Friday, October 24, 2014

Yee-Haw!!

Ride 'em Cowgirl!





... And eat that horsehair!

 



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Thursday, October 23, 2014

Tracey Ann's Birth -- The Hours Following

I have been meaning to revisit the story of Tracey Ann's birth for months, since I finished the (VERY LONG) tale of birth.  There are so many other precious memories of our time in the hospital immediately following her birth that I want to remember, and share.

Obviously, nearly nine months later, my memory will not be as clear as it was, but I'd like to share what I do remember.

After Tracey Ann's birth, and the doctor attended to my medical needs, my parents came in.  I wrote about that here, and that led to probably at least an hour of phone calls and sharing our story, and joy, and soaking up the new addition to our family.

After my parents left (maybe around 9:30 or 10pm?), the night nurse began mentioning that we would eventually want to move to our different room.  We were still in the labor and delivery room, but we would have a different hospital room for the remainder of our stay.  There was no rush, but we would want to move before we went to bed that night.

As soon as my parents left, I wanted to TAKE A SHOWER!  I hadn't had an epidural, so there was no reason to stay in bed... and I wanted to get cleaned up.  I had taken a shower the night before, when my water broke, and I was in a bath tub for much of my labor... but the nature of labor and delivery being what it is... I needed a shower.

I was so excited to get up (slowly) and move to the restroom, and begin to get cleaned up.  It was only after I got up and moving that I realized how weak and exhausted I was.  The doctor had told me that I lost a lot of blood and she would be keeping an eye on things to determine if I needed a transfusion -- she said redheads notoriously bleed heavily, and moving to the bathroom it became clear just how much energy I had spent.

The nurse had offered to help me both in the restroom and taking a shower, but my modesty had come back following labor, and I did not accept her help.  Before getting in the shower, though, I called Chris in to be nearby while I showered to make sure I didn't pass out.  He gave Tracey Ann to the nurse and began attending to my needs just as he had during labor.  I think this was when the novelty of Tracey Ann's arrival -- certainly hadn't worn off -- but we both began to understand the reality of the healing and recovery I still had ahead of me.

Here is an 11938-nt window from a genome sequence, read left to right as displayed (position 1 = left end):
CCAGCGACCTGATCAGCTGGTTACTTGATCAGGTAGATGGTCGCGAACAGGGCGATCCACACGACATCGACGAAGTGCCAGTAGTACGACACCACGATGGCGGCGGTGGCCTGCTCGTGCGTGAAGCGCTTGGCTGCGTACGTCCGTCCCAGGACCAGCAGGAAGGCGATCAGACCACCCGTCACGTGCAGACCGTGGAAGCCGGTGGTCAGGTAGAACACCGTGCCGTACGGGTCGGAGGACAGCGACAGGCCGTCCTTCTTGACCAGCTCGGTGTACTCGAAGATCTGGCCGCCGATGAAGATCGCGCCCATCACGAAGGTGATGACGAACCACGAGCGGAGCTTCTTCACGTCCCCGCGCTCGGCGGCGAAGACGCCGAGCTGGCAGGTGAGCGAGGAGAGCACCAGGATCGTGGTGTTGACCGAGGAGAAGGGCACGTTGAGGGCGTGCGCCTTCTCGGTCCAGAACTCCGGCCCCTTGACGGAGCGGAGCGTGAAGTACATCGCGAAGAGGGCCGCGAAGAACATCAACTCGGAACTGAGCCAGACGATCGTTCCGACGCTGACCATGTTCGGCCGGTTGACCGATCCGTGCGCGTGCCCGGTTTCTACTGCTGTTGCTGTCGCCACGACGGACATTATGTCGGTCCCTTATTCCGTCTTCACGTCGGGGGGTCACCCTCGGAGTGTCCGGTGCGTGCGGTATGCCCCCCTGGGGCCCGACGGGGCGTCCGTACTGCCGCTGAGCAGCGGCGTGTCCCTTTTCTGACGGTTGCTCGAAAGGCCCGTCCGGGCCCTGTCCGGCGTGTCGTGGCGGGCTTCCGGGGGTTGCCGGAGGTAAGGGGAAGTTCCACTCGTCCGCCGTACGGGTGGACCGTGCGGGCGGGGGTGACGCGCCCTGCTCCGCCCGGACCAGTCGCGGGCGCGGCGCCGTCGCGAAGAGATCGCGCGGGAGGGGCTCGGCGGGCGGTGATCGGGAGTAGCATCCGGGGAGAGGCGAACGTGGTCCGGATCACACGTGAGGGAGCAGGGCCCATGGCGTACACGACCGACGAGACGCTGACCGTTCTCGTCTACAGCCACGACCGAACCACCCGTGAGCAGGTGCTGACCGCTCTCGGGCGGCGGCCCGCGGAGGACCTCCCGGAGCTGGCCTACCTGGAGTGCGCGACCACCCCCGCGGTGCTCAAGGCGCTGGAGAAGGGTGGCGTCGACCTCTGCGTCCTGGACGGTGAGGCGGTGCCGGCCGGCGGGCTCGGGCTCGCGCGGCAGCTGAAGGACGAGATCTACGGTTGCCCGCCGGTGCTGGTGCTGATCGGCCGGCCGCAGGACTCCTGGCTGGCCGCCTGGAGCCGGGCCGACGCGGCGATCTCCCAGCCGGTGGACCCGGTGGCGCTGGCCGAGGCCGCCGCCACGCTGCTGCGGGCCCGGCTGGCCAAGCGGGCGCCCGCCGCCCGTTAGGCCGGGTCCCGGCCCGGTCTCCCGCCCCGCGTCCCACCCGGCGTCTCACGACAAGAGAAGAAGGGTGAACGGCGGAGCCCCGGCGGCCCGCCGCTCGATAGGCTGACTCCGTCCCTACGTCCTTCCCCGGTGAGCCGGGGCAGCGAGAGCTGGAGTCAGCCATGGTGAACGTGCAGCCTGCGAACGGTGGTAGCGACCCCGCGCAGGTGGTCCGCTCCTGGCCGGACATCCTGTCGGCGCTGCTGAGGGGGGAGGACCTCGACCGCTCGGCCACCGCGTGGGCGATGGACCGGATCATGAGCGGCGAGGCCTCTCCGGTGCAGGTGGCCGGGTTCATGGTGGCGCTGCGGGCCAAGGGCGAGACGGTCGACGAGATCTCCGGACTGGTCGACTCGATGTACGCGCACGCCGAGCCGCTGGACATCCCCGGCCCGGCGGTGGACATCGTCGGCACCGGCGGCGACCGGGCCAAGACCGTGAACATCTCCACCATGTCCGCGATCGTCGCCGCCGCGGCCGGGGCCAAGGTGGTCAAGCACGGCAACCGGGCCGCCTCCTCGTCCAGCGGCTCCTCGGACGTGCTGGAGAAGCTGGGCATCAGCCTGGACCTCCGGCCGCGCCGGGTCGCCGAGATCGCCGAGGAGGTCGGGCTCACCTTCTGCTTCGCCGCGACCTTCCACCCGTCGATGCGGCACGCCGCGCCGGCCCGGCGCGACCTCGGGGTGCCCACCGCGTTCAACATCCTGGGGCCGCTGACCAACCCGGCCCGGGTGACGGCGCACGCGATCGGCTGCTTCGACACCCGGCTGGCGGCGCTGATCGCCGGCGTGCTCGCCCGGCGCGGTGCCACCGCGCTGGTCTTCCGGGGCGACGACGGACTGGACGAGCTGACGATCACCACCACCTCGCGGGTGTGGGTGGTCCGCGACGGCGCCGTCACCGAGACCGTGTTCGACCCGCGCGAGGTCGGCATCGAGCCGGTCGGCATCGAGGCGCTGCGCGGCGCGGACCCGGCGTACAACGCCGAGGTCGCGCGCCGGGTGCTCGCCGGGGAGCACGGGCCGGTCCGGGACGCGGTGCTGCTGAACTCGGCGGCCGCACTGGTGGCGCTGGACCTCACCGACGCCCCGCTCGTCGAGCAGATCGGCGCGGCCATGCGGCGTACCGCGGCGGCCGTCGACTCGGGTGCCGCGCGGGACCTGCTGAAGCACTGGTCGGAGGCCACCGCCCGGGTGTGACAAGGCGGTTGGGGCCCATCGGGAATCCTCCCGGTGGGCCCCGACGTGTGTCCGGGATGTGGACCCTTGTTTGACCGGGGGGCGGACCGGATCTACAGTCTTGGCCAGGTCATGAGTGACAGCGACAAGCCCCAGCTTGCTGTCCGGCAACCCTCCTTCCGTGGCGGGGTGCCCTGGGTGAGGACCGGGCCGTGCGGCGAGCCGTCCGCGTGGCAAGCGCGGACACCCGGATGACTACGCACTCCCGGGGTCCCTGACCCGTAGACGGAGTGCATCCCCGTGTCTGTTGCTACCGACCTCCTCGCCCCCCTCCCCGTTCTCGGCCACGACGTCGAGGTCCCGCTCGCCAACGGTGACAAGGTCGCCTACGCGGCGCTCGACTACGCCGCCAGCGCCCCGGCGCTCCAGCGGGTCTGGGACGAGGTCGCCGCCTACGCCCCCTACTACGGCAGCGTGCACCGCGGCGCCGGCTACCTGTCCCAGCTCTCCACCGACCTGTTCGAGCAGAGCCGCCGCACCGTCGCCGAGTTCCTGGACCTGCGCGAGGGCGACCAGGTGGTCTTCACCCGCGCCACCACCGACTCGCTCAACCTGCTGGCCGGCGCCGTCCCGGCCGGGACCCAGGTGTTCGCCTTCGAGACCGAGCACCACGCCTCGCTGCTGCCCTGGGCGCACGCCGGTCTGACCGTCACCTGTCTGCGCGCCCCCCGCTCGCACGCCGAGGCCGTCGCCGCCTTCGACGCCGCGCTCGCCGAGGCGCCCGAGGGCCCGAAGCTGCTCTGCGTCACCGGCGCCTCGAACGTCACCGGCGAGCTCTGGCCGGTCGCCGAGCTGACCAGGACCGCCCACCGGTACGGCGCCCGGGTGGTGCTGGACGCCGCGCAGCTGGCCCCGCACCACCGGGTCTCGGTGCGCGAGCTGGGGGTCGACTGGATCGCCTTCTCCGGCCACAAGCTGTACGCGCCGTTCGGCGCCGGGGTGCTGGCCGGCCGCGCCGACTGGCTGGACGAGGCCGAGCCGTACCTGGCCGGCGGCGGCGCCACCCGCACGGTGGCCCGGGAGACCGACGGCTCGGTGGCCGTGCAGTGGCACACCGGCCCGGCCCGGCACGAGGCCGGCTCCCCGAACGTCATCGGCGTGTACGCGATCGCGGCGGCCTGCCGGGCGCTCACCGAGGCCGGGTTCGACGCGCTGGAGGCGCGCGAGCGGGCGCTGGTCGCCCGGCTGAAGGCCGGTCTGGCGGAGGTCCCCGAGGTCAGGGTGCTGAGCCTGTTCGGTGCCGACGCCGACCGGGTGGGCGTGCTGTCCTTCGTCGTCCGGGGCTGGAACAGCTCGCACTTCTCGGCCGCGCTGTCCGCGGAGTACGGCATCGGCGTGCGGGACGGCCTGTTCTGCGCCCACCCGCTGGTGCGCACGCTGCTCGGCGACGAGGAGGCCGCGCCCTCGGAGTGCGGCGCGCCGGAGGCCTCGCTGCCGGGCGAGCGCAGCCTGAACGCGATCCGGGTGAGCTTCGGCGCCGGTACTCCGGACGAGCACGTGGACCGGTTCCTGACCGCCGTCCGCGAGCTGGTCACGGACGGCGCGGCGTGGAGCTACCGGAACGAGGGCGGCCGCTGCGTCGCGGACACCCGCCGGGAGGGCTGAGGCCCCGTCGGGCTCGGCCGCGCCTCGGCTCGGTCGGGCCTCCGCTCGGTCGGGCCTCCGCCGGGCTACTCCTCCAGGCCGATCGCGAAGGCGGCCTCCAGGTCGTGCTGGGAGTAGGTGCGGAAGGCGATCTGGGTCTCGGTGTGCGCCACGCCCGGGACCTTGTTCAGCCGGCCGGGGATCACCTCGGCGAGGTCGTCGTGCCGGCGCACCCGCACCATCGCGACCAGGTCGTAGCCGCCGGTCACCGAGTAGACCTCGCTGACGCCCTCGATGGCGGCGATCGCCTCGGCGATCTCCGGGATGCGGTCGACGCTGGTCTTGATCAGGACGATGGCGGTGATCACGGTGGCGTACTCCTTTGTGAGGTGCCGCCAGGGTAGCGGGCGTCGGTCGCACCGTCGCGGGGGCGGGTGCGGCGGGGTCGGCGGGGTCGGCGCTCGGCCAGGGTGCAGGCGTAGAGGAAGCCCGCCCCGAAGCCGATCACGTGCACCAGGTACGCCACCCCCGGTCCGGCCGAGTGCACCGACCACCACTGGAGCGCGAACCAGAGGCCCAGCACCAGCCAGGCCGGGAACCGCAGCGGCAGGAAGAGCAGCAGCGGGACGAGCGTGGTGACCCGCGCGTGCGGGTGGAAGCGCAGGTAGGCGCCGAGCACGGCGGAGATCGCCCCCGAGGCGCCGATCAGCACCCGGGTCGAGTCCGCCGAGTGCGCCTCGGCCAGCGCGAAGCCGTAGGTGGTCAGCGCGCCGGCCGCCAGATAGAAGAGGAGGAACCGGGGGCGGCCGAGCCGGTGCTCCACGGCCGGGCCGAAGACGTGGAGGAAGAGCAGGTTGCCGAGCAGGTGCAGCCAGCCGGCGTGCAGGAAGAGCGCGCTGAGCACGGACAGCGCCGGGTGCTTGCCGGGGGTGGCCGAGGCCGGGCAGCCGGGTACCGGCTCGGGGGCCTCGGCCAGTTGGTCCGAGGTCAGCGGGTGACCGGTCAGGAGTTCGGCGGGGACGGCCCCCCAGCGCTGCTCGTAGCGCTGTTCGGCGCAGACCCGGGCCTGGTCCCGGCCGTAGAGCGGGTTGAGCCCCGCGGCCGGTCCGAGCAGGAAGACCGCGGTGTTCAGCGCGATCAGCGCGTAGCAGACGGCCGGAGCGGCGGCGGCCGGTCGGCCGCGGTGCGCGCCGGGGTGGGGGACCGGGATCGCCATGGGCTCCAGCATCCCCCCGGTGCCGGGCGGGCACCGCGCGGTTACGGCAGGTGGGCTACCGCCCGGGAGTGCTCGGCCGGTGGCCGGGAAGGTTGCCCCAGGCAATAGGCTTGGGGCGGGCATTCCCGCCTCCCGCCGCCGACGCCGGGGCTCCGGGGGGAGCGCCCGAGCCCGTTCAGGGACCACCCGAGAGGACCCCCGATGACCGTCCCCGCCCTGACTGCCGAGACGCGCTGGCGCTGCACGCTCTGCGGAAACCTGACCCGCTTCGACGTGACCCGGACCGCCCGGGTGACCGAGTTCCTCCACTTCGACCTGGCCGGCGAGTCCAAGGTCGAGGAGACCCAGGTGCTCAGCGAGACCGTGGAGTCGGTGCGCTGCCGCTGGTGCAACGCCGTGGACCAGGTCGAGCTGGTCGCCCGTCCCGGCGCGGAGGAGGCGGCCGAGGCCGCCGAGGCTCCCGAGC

Following the shower, the nurse and Chris got me back into bed, laying down (still in the labor and delivery room) asap.  I didn't even dry off from the shower, or comb my hair (a compulsion for me almost immediately after getting out of the shower).  The nurse wrapped me in a heated towel, and I curled up in the fetal position, on my side, on the bed, and they brought Tracey Ann back over to lay next to me and nurse while I was laying down.

While I was laying and nursing and trying to regain strength, Chris went about the task of finding me something to eat -- I hadn't eaten since lunch, and we both knew I needed iron, and protein.  I was in major labor when dinner was served at the hospital, but Chris had had the wherewithal to order dinner, so that we would have it and could re-heat it later.  I'm so glad he did -- the cheeseburger hit the spot.

A little time later, stronger, dressed in pjs, and finally having combed my hair, Chris and I walked to our new room.  They offered me a wheelchair, but I was so proud to, just 2 or 3 hours after delivery, walk through the halls, pushing Tracey Ann in her tiny hospital crib, to our room.

Hubby did a wonderful job moving all of belongings from the labor room to our new hospital room, and all I had to do was crawl in bed, and rest until the next feeding.  At least that's what I thought was the plan... little did I know another surprise lay in store before we would head to bed.

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Wednesday, October 22, 2014

Joy and Fear

These days I am learning first-hand that fear robs joy.

The Bible tells us to give thanks in all circumstances, be content in all things, and have a joyful Spirit.  It specifically tells us NOT to fear.  It tell us not to fear something like 365 times -- that number has always stuck in my mind, because it has a different verse every day telling us not to fear.

I am using the word "joy" much often these days, because when people ask me how my baby is, I tell them the truth -- she is an absolute joy.  I have been happy before... but, for me, motherhood is a JOY like I have never known before.

Since I am experiencing, and acknowledging joy more often in my life, I am trying to become a more joyful person in general.  It is in this effort that I have realized that fear robs joy.

I have said it before, and I will say it again, that my hope and prayer is to, eventually, be home with our children full-time.

I am realizing when I am joyful in my job, I am filled with fear about feeling it.  If I am joyful in my work, then I might not get to stay home someday.  If I am joyful in my work, God (or my husband) might not enable me to stay home, and I will have to work outside the home forever.